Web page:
… but after one of last year's weekend Schol sessions, someone asked me how you get to be a uni lecturer/researcher ie what would you have to do to get there. And we talked about it a bit. And now I'm searching round for a blog topic & thought, you're all probably heading for some sort […]Continue reading
Tag: nature of science
weird & wacky… science?
Now that things are (sort of) winding down for the year, I thought I'd share some gems of pseudoscience with you. This is an ongoing interest of mine & I'm hoping that you'll apply your critical filters to what follows (& I'd be interested in your comments, too!)Continue reading
evolution & the nature of science
I like to teach my students here at Waikato something about how the theory of evolution was developed. OK, I'm interested in history anyway, but it's also a really good way to teach about the nature of science. You know; what is science, really? What does the word theory mean to a scientist? How's science done? Well, […]Continue reading
Evolution – micro, macro, what’s the difference?
You'e probably come across the terms 'microevolution' and 'macroevolution'. 'Microevolution' is generally taken to mean small-scale changes in a population's gene pool, while 'macroevolution' is evolutionary change at the level of species, or genus, or phylum. This distinction can cause problems with understanding…Continue reading
Ants, drugs & aphid slaves
I was browsing SciTech Daily Review (always a good source of breaking science stories) when this headline caught my eye: Ants drug their aphid slaves. What a tantalising title! It led me to a just-published article (T.H.Oliver et al. 2007) looking at how ants control the aphids that they 'farm'.Continue reading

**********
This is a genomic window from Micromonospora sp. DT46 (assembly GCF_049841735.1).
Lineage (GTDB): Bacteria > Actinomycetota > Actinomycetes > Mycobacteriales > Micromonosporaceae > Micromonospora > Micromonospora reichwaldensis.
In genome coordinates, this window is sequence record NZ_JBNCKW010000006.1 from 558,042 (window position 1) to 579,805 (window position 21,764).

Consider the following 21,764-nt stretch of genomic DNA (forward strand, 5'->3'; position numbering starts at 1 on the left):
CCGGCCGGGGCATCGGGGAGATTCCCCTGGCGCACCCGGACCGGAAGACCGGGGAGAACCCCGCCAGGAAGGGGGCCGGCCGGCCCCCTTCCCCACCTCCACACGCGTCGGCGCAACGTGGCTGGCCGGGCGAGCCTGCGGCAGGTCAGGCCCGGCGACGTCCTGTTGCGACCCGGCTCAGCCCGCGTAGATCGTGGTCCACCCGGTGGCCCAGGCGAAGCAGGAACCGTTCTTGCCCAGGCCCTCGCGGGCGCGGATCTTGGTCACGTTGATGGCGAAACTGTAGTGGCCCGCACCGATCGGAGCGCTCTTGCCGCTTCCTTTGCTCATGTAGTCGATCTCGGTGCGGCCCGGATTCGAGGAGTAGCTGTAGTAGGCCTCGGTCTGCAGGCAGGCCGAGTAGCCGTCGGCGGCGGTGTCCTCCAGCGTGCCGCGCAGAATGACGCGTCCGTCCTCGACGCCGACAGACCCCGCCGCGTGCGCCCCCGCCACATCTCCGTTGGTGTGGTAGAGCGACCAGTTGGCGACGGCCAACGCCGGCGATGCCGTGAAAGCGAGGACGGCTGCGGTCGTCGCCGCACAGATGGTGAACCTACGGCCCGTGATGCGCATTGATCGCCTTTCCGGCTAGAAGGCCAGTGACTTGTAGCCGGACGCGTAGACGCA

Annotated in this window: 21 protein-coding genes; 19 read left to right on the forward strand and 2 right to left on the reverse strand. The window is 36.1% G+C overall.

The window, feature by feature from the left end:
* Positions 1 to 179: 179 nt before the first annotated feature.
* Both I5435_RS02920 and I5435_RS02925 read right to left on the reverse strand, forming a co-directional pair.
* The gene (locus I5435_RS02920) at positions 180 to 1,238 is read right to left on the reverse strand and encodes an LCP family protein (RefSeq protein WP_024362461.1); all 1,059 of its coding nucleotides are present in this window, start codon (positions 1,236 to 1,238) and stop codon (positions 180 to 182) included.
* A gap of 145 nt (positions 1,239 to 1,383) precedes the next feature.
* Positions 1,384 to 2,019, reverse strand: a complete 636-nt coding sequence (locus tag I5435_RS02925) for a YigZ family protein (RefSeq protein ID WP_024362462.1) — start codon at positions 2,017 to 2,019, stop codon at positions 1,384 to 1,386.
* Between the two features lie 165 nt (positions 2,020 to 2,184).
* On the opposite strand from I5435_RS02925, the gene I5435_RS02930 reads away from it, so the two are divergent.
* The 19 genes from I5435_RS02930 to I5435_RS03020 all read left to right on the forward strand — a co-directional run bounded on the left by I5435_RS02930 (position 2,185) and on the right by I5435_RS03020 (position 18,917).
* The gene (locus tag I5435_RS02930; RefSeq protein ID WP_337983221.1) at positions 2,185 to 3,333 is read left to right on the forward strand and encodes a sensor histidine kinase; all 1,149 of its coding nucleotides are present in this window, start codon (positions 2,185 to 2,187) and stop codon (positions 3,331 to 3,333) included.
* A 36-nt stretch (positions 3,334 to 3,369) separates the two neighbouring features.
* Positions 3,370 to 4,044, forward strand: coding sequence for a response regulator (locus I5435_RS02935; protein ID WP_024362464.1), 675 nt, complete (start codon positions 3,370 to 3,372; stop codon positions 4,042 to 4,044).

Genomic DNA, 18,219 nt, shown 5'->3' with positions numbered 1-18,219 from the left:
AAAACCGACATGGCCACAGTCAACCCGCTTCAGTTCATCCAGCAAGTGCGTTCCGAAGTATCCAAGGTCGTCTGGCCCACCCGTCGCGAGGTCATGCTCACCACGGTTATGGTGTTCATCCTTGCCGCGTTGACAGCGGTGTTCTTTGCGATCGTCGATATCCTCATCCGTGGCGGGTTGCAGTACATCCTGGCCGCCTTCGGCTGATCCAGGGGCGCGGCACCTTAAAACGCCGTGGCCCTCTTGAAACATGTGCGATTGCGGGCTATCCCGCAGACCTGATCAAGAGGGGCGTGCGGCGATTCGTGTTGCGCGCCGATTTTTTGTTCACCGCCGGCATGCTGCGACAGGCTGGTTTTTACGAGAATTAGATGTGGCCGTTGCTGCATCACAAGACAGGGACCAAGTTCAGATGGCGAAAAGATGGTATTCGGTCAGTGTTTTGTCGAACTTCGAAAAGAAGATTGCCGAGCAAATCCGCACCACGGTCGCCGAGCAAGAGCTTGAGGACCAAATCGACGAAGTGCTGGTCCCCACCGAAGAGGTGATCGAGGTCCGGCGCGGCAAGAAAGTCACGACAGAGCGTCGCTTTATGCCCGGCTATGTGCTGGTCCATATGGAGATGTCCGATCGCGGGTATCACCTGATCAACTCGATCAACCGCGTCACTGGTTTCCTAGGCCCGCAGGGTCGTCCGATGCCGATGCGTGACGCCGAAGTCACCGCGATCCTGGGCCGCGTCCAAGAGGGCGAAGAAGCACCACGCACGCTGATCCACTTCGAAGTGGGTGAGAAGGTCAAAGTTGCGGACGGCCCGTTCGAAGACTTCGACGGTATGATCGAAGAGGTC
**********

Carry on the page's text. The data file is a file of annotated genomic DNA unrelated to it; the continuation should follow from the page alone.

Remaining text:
Things to think about when reading a scientific paper
Sometimes I base these blogs on a scientific paper that's caught my eye. I'm hoping that sometimes you'll search out the original reference and read it for yourself. But when a paper is cited in support of an argument – how can you decide whether the contents stack up?Continue reading
Further food for thought
After I posted Food for thought?, I got a message from a student saying that she'd seen the study reported on the Documentary Channel. She thought the results looked good, but commented … it never stated if they had a control, possibly placebos, so that it can be assesed whether some of the children merely concentrated more […]Continue reading
Food for thought?
We hear a lot, these days, about eating healthy foods (& not too much of anything!). If you read the ads, and sometimes news items, you'll find some particular foods promoted as being particularly good for you. One of these is fish oil, rich in omega-3 oils and supposedly good for brain development, among other […]Continue reading
The improbability of an eye… (‘intelligent design’ part 2)
The camera-type eye of humans (& in fact all vertebrates) is often held up as a classic example of what ‘intelligent design’ (ID) proponents call irreducible complexity. The argument goes like this: a) the camera-type eye needs all its parts to function. b) It couldn’t possibly be assembled randomly as Darwinian theory claims. c) The […]Continue reading
“intelligent design” – science or philosophy?
At my scholarship preparation day yesterday I was asked if students could expect an exam question about evolution and intelligent design. My answer? No, because "intelligent design" is not a scientific explanation for the diversity of life on earth. My reasons for saying this? Read on…Continue reading